Fortunato goes home to give Laura the good news and discovers that, once again, Spoleto has been faster than him. The whole village seems to be crowded inside his living room, hungry for “the details.” They all agree that, despite the cancer, Fortunato can consider himself lucky. After all, he has survived, met the girl of his dreams, and will soon receive 100,000 Euro! Maybe, just maybe, his father had been right. Fortunato is happy, and looks at his father with newfound respect. However, his father remains imperturbable: “Perhaps, he has been lucky, perhaps not!” He says. Fortunato frowns, together with the rest of the Spoletini. They are all thinking the same thing: what a killjoy. And what a loony! It’s really hard to take such a man seriously.
A few weeks pass, and Fortunato is in the midst of embellishing his wedding cake when someone knocks at his door. He opens it to find himself face to face with two policemen whose angry faces remind him of a Rottweiler. They are looking for a short man with a blue Ferrari who has stolen 100,000 Euro from a nearby bank. They also know that Fortunato has the money, since that’s all that the townspeople are talking about. Fortunato is asked to give back the loot – or face six years in prison for theft.
Again, life’s deadly ironic has played Fortunato one of its fatal blows. The situation is so preposterous that if someone wrote a story about it, anyone reading it would be convinced that it’s a piece of fiction. Not only is Fortunato penniless, but he is left with a half built house and the tickets for a honeymoon that will never happen. To make matters worse, he doesn’t even have any pastries to sell – he had stopped backing them to dedicate his full attention to his wedding cake.
While he’s despairing over how to tell his fiancé that they won’t be able to have their beautiful wedding for a long, long time, a drunken man stumbles into his shop. His face is familiar, yet Fortunato knows he isn’t from Spoleto because of his thick northern accent. Fortunato offers the stranger a cup of coffee, and waits for the man to sober up. The man drinks seven cups of coffee gulping it down as if it were water. Fortunato, however, is too distraught to notice. He is usually very reserved, but the events of the day have left him so rattled that he finds himself rambling on and on, trying to convince the stranger that he is surely the unluckiest man on earth.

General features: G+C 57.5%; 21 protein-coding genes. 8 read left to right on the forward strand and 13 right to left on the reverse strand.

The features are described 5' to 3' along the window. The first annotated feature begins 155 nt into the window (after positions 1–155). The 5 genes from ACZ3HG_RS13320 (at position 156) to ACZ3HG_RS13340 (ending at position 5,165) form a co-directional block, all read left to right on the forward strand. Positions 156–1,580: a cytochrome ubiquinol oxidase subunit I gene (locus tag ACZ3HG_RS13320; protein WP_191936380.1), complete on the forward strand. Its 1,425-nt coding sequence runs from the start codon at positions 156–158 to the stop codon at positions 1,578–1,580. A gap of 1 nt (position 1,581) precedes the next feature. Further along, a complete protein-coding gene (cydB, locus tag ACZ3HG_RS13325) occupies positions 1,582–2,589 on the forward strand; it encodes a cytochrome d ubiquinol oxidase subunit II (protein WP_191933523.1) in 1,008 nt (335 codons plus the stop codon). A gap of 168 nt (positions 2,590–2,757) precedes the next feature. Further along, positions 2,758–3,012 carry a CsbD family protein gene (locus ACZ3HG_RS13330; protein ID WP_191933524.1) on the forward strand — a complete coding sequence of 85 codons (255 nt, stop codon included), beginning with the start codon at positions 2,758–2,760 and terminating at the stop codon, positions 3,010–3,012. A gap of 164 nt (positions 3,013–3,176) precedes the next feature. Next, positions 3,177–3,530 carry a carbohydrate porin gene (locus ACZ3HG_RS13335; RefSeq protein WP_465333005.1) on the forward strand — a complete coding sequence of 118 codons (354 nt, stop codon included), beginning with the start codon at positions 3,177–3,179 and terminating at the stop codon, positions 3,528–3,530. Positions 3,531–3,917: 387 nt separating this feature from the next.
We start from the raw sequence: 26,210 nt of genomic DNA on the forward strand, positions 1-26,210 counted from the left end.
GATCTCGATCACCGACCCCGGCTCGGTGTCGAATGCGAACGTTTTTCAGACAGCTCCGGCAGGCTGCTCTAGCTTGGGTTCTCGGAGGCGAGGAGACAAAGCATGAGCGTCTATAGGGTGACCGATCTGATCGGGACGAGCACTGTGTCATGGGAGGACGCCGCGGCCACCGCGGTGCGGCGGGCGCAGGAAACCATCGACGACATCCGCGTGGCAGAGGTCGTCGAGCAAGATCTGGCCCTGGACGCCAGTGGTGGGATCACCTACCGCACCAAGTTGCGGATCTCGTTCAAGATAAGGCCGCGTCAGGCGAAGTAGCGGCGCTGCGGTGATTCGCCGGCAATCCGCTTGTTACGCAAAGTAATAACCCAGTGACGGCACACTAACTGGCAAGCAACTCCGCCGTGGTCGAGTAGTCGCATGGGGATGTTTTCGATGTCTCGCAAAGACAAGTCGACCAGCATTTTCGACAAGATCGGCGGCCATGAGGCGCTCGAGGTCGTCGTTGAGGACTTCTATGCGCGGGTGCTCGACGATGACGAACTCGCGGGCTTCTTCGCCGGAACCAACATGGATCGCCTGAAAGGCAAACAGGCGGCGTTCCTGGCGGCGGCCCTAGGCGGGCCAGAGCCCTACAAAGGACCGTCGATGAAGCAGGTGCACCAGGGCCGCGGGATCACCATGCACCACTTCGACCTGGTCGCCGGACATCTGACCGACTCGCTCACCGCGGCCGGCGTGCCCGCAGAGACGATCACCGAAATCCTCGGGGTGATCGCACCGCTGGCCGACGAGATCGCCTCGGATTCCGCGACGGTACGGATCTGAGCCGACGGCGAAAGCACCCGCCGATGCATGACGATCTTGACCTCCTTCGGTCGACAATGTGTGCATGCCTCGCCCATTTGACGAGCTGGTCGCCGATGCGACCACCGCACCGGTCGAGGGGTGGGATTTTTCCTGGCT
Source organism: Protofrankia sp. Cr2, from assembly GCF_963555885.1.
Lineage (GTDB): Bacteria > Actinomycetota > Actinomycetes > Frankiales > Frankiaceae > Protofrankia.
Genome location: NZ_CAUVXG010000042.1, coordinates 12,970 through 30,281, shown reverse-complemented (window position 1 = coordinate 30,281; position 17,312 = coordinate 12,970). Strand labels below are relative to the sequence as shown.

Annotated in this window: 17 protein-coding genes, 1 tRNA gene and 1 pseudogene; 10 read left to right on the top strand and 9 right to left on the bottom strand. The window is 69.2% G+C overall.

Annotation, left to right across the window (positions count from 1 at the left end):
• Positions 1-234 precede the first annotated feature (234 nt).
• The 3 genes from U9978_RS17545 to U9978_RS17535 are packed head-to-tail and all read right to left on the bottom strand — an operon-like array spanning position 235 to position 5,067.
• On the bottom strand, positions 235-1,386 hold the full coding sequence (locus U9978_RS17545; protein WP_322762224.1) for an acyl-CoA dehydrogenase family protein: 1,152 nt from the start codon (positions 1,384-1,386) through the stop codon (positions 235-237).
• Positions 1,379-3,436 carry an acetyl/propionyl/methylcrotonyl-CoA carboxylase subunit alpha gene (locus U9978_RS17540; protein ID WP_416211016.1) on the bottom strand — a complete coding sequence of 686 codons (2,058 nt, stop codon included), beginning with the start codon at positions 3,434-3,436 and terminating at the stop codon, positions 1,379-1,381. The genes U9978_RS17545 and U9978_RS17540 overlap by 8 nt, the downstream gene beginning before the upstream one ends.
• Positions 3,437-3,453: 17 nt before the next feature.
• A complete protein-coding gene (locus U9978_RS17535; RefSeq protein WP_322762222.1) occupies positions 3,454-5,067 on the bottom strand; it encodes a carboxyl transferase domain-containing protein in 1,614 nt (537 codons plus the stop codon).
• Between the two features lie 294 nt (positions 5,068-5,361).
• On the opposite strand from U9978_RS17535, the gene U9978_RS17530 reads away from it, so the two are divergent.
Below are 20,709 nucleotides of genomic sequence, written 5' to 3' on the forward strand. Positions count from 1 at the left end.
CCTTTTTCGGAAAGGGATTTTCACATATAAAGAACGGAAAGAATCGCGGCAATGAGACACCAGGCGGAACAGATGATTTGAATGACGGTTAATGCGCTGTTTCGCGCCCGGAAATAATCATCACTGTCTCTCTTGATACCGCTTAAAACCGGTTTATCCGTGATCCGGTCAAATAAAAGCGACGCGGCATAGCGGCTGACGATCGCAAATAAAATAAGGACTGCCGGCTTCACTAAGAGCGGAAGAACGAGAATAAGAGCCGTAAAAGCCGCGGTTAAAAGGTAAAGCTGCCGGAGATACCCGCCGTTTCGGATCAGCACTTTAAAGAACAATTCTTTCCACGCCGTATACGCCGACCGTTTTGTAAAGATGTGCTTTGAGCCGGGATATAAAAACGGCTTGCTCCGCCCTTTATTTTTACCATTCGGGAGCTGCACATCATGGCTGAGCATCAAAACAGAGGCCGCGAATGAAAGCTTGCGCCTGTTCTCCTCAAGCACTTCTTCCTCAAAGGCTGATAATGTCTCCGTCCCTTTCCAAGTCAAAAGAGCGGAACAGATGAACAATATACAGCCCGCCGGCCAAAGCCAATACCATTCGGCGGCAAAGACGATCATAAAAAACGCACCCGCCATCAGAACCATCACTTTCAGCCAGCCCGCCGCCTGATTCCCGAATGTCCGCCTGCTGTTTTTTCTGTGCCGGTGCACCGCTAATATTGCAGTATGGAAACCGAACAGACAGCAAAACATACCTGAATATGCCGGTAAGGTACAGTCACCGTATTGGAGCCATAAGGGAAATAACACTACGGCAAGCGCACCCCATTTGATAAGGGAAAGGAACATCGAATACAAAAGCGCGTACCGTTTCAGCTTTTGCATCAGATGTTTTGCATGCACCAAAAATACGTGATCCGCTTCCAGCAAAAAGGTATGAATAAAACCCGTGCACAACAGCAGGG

At the end of the story, the formerly drunk man raises his cup, wanting another drink. He gulps it down like all the others, then asks Fortunato whether or not he knows who he is talking with. Fortunato has to confess that he has no idea who the stranger he is. He takes a closer look at the man.
“Perhaps you are right, you are the unluckiest man on earth. Or perhaps you are wrong,” says the man.
“Who are you?” Asks Fortunato.
“No, the writer.”
“I see,” says Fortunato. But, truth be told, he is as puzzled as ever. What can a writer do to help him?
Turns out, writers are more powerful than people might think. They write a story about the unluckiest men on earth, and people read it. They recognize themselves in Fortunato’s shoes. They, too, have received several blows from life. They buy they book. They tell friends to read it. Soon, Fortunato’s story becomes a bestseller. A movie is made. Fortunato ends up making more than the 100,000 Euro he had just lost. Or maybe not. Money, after all, is not that important. What counts is that Fortunato has finally learned that he is not any luckier or less fortunate than anyone else.
He is simply a human being, subject to the irrational, uncontrollable whirlwind that we call life.